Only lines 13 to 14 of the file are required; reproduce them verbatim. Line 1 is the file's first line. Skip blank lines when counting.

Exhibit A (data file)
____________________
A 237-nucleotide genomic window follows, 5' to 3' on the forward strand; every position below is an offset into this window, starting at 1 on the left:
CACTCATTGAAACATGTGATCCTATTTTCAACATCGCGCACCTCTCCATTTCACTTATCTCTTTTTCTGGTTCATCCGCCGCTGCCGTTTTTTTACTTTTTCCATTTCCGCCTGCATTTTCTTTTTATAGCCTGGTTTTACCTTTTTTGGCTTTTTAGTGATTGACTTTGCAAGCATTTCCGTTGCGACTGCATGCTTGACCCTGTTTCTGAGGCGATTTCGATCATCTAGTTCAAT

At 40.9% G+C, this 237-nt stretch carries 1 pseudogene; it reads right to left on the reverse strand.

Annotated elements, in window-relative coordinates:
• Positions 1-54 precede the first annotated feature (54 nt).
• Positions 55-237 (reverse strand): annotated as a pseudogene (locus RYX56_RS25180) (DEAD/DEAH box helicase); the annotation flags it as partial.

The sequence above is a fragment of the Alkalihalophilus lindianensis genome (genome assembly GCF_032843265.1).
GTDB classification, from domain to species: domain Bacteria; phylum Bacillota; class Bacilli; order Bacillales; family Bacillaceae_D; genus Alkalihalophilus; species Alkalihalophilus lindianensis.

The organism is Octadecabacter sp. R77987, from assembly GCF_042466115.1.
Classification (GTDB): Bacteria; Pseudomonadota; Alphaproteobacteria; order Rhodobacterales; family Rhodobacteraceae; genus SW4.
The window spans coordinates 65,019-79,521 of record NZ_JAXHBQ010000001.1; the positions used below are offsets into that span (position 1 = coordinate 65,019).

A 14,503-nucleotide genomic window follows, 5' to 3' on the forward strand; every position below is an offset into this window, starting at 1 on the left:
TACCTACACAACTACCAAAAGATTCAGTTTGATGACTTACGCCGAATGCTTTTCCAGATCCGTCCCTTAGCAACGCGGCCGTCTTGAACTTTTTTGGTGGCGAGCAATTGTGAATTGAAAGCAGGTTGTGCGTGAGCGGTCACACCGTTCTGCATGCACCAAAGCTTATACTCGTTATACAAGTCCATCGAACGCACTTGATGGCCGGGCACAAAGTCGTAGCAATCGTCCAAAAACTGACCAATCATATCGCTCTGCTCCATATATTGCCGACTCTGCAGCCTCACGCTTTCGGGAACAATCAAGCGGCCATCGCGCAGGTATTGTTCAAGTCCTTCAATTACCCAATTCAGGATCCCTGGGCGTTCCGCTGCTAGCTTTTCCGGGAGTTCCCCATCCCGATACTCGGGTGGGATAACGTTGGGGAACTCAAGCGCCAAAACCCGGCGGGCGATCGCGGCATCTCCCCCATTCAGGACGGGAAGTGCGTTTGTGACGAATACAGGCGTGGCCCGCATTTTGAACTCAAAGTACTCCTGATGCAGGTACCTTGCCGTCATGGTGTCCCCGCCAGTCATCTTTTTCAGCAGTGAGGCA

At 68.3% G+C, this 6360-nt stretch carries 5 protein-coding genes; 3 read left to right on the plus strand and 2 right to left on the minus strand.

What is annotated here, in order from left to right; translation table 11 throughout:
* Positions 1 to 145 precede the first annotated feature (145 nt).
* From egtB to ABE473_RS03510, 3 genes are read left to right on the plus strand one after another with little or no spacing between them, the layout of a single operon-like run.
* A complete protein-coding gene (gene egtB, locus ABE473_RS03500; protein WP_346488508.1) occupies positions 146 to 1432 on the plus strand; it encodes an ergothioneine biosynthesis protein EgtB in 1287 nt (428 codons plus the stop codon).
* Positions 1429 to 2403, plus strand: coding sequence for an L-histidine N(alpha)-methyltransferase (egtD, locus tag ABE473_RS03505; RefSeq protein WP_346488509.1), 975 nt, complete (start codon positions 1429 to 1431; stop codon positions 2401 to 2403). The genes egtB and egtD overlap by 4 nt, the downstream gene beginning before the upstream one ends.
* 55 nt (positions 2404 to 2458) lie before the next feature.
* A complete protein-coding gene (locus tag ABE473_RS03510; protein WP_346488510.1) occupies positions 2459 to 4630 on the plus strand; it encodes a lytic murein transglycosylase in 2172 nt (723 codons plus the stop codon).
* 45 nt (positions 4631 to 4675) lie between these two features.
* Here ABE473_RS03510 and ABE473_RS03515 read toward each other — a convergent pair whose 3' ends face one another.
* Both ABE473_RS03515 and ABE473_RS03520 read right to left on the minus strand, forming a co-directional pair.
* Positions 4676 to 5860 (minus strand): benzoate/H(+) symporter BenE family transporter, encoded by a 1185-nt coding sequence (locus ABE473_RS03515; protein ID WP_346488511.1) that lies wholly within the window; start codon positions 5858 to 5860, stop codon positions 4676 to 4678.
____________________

TACCTACACAACTACCAAAAGATTCAGTTTGATGACTTACGCCGAATGCTTTTCCAGATCCGTCCCTTAGCAACGCGGCCGTCTTGAACTTTTTTGGTGGCGAGCAATTGTGAATTGAAAGCAGGTTGTGCGTGAGCGGTCACACCGTTCTGCATGCACCAAAGCTTATACTCGTTATACAAGTCCATCGAACGCACTTGATGGCCGGGCACAAAGTCGTAGCAATCGTCCAAAAACTGACCAATCATATCGCTCTGCTCCATATATTGCCGACTCTGCAGCCTCACGCTTTCGGGAACAATCAAGCGGCCATCGCGCAGGTATTGTTCAAGTCCTTCAATTACCCAATTCAGGATCCCTGGGCGTTCCGCTGCTAGCTTTTCCGGGAGTTCCCCATCCCGATACTCGGGTGGGATAACGTTGGGGAACTCAAGCGCCAAAACCCGGCGGGCGATCGCGGCATCTCCCCCATTCAGGACGGGAAGTGCGTTTGTGACGAATACAGGCGTGGCCCGCATTTTGAACTCAAAGTACTCCTGATGCAGGTACCTTGCCGTCATGGTGTCCCCGCCAGTCATCTTTTTCAGCAGTGAGGCA

At 68.3% G+C, this 6360-nt stretch carries 5 protein-coding genes; 3 read left to right on the plus strand and 2 right to left on the minus strand.